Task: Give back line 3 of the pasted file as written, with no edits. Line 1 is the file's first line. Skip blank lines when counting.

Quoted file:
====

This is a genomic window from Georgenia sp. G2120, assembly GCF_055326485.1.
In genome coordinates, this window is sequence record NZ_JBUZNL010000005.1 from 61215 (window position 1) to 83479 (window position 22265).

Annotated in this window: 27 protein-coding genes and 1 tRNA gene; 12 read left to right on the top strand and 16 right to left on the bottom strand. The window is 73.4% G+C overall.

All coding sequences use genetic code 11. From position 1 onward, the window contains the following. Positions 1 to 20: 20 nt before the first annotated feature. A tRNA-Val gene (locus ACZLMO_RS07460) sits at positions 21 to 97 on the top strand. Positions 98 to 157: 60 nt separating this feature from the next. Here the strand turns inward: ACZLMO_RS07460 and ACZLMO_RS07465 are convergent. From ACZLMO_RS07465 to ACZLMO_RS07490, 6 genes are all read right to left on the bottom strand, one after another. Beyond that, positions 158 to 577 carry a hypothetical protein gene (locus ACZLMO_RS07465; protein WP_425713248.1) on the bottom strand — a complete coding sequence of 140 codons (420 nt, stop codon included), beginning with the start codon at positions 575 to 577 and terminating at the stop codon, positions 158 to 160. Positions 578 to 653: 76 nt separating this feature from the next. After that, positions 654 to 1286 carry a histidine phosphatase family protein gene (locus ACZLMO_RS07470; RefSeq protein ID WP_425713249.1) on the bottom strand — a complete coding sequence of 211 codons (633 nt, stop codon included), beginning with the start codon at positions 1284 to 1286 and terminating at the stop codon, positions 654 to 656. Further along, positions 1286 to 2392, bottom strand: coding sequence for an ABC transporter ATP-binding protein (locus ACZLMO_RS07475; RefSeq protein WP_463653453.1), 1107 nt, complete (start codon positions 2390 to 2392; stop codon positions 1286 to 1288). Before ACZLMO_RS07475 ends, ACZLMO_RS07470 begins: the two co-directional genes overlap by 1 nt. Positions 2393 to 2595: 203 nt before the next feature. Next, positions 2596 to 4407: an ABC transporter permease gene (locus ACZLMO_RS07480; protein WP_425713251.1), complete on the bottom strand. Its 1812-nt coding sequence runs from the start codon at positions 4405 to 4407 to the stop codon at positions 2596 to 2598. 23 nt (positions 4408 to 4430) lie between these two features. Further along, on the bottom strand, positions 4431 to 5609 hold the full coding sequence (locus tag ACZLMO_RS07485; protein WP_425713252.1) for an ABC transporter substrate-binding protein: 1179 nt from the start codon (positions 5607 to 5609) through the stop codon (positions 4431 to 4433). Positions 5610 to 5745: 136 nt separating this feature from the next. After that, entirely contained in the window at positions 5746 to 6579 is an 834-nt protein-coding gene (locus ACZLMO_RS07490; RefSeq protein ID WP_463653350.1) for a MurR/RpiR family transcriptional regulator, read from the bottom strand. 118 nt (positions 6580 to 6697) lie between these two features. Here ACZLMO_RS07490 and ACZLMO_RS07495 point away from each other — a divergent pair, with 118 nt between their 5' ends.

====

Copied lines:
Annotated in this window: 27 protein-coding genes and 1 tRNA gene; 12 read left to right on the top strand and 16 right to left on the bottom strand. The window is 73.4% G+C overall.